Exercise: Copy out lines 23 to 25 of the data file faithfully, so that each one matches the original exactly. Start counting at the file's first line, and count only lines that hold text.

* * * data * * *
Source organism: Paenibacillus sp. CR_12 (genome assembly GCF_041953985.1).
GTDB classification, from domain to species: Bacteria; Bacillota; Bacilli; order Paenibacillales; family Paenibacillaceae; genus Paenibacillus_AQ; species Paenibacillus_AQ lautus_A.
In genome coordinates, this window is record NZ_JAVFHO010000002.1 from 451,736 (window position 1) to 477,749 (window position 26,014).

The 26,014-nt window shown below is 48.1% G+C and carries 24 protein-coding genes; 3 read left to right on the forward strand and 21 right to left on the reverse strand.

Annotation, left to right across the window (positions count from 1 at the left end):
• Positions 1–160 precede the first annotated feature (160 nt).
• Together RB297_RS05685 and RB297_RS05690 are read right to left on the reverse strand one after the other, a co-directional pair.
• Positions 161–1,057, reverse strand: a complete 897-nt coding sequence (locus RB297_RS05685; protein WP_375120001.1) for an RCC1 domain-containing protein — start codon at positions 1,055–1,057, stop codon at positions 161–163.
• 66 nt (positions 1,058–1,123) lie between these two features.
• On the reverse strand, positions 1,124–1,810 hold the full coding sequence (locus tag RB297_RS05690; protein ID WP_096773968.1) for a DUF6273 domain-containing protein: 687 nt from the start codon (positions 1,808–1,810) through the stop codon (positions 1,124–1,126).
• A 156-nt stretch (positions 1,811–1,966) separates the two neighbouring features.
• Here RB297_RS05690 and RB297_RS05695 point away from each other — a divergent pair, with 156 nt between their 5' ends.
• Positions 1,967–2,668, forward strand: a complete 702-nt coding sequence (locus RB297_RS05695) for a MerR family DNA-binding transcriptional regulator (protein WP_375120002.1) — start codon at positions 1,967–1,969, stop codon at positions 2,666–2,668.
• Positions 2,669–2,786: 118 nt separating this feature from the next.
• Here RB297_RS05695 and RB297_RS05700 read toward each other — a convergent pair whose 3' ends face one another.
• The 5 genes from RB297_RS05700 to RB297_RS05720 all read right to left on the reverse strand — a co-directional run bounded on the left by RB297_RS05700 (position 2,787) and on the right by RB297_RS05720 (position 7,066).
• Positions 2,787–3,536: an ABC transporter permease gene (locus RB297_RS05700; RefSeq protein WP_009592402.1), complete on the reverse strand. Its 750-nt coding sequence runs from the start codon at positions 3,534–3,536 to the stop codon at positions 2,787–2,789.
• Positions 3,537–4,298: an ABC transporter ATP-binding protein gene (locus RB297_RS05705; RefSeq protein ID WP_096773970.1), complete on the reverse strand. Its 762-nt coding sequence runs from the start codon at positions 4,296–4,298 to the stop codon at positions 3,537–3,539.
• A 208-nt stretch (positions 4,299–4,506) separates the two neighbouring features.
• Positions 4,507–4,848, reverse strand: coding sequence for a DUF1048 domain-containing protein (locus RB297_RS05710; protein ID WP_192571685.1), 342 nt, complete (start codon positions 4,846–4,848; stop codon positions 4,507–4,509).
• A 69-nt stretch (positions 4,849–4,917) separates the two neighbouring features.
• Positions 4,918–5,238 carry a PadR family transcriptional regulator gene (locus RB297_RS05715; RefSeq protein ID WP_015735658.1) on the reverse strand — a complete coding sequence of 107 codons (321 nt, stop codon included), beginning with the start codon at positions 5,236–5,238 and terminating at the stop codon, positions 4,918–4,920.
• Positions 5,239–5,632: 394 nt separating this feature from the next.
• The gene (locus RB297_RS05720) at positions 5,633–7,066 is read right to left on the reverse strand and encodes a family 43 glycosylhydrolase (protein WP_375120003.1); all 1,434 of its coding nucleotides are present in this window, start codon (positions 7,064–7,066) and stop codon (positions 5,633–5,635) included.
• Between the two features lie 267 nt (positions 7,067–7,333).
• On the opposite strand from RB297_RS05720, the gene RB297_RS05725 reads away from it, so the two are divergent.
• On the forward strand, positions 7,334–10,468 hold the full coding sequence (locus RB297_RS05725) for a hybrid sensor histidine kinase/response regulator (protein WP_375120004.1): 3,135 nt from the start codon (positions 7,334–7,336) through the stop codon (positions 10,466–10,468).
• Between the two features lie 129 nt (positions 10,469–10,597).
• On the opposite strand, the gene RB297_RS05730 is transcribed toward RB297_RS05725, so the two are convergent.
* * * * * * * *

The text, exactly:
• Positions 5,239–5,632: 394 nt separating this feature from the next.
• The gene (locus RB297_RS05720) at positions 5,633–7,066 is read right to left on the reverse strand and encodes a family 43 glycosylhydrolase (protein WP_375120003.1); all 1,434 of its coding nucleotides are present in this window, start codon (positions 7,064–7,066) and stop codon (positions 5,633–5,635) included.
• Between the two features lie 267 nt (positions 7,067–7,333).